The Deep Squat Manifesto

deep squat
In recent years there’s been a move back towards the fundamental barbell lifts — especially the squat. Overall this is positive, although with it has come an epidemic of gym bros squatting weights way heavier than they can handle, utilizing a range of motion that’s often the butt of a joke or internet meme. Interestingly though, it seems as though the pendulum has swung now in the other direction such that the emphasis on squatting is about going ATG (ass to grass).

*The terms full-squat, deep-squat, ATG squat will be used used to refer to the same thing…squatting in a manner that minimizes the distance between the butt and the floor.

squat depth meme atg
While the increased popularity of the full-depth squat is mostly a good thing, there are some significant issues now that it has become so dogmatized. Before we dive into the potential pitfalls of the full-depth squat it’s important to review the benefits of squatting this way. So why squat deep?

More gains of course.


The “best” long-term evidence we have is a 2013 study comparing partial squats to parallel squats and and you can guess the parallel squat saw the largest improvements in both size and strength1. Fortunately, we do have acute evidence that suggests there should be greater gains seen in the full-depth squat. Keep in mind that in order for hypertrophic adaptations to occur it is important to generate substantial forces within the muscle, for which the tension placed on each muscle is key for greater motor unit recruitment and ultimately hypertrophy. A 2012 study investigating a measure of muscle tension relative to maximum muscle force (known as relative muscular effort or RME) found that the quadriceps experienced the greatest tension in a full depth squat and this didn’t appear to be related to the load lifted so long as the load was greater than 50%. squat booty meme glutes In the same study they noted increased RME in the hip extensors (glutes) with deeper squats and increasing load. 2 But what about the glutes? There are tons of Instagram posts telling women to squat deep to build up a bigger booty. For years a 2002 study was quoted as proof that there is greater glute activation in a full depth squat, the issue with that study is the fact that the same absolute load was used to test the partial, parallel, and full squat.3 Clearly the half squat is much easier to handle heavier loads so in that study it was essentially comparing a higher intensity as well as greater depth and thus failed to isolate the variable we’re concerned with…depth. Fortunately, Contreras and his team investigated EMG activity in the front, full, and parallel squats using relative loads (an estimated 10RM for each squat variation) and found EMG activity in the glutes to be quite similar between the parallel and full squat when relative loads were utilized 4 The reality is if you’re really concerned about glute hypertrophy you should be doing exercises that are able to focus primarily on hip extension such as the barbell hip thrust.5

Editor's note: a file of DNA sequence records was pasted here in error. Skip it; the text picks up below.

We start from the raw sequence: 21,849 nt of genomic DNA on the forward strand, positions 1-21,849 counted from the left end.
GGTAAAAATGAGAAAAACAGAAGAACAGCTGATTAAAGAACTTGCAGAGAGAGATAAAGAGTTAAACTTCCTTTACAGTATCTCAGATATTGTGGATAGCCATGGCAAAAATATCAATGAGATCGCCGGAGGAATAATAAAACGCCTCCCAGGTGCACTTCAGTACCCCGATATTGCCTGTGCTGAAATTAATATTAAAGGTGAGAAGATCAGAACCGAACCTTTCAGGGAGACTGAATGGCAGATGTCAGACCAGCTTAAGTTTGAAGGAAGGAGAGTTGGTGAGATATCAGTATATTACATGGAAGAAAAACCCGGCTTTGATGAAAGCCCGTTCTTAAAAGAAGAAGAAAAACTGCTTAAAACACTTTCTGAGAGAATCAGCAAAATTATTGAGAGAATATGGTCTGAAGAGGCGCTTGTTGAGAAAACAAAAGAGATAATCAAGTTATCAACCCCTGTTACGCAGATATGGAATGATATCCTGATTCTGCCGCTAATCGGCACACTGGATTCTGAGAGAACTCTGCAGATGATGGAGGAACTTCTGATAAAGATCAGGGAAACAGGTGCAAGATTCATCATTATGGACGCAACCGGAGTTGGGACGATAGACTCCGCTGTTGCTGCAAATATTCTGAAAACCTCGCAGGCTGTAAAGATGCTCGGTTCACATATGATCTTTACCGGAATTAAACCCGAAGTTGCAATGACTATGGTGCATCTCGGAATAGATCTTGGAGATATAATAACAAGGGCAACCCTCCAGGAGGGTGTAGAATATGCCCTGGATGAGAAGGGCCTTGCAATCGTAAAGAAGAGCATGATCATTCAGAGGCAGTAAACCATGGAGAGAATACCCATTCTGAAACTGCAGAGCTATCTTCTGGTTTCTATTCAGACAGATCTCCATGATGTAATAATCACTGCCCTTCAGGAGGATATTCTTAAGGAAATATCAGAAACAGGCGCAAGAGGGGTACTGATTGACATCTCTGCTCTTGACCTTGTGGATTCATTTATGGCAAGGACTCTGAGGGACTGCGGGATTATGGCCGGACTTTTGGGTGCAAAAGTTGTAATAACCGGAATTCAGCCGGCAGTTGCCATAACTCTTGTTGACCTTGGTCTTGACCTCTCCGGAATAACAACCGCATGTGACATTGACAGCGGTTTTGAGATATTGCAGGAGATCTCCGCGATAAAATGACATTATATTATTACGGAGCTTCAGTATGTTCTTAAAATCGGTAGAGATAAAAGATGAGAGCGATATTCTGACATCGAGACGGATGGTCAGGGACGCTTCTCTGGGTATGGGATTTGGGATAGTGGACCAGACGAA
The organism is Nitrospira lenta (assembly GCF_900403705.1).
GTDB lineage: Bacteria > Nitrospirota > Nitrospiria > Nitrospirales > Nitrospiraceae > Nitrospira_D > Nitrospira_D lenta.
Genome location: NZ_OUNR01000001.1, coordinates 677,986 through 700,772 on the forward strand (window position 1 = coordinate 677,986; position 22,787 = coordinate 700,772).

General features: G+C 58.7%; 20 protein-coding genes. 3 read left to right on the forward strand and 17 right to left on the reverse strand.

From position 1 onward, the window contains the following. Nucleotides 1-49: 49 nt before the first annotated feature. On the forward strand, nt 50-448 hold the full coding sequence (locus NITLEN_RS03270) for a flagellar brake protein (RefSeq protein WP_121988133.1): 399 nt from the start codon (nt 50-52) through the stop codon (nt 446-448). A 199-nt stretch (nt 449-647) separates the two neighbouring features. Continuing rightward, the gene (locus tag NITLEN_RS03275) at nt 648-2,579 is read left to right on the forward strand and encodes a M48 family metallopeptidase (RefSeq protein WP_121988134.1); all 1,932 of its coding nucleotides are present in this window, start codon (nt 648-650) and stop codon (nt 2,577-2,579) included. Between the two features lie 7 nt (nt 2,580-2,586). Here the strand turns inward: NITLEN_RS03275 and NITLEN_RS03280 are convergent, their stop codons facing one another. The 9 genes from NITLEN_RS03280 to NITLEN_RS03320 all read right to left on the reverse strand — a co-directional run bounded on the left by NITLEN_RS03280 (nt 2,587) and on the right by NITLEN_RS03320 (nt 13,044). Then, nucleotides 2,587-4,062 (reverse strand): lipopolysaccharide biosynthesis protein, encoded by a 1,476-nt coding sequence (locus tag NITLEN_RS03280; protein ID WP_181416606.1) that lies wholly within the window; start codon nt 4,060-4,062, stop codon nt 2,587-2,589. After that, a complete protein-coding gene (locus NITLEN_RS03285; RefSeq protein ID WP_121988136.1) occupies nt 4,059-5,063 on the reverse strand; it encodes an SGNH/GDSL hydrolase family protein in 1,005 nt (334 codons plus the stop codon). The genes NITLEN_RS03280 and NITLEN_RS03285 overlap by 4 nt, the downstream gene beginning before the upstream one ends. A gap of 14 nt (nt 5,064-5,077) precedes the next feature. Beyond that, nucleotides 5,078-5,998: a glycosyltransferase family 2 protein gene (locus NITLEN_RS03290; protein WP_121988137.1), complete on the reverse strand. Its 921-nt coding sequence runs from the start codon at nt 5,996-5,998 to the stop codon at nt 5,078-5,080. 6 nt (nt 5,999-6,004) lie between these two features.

vertical jump

Deep Squats → Higher Jumps

If you weren’t sold on the size/strength gains in the full-depth squat, the full depth squat has transfer over to athletic endeavors such as jumping.6 This is an interesting finding given as it’s a contradiction to Zatsiorsky & Kraemer (authors of Science and Practice of Strength Training), who recommend athletes utilize a similar range of motion as they use in their sport ie. volleyball players practicing half squats to aid in jump performance.

Another benefit to consider from the  full squat is the safety profile of the lift. Compared to to the deep squat, partial squats utilize a limited range of motion and require significantly greater loads. ATG squat old school When the absolute load and range of motion are considered, partial squats cause greater compressive forces at the knee. Despite what your neighborhood gym bro may claim, there is in fact extensive evidence indicating that deep squats are safe on both the knees and back.7 Lastly, don’t be discouraged by the drop in bar weight in the full depth squat….after all, just look at the weightlifting community. As a whole, weightlifters are excellent squatters and in many cases out squat powerlifters despite utilizing a greater range of motion. If you’re not used to squatting with full-depth it will likely require an ego check but with patience the gains will come.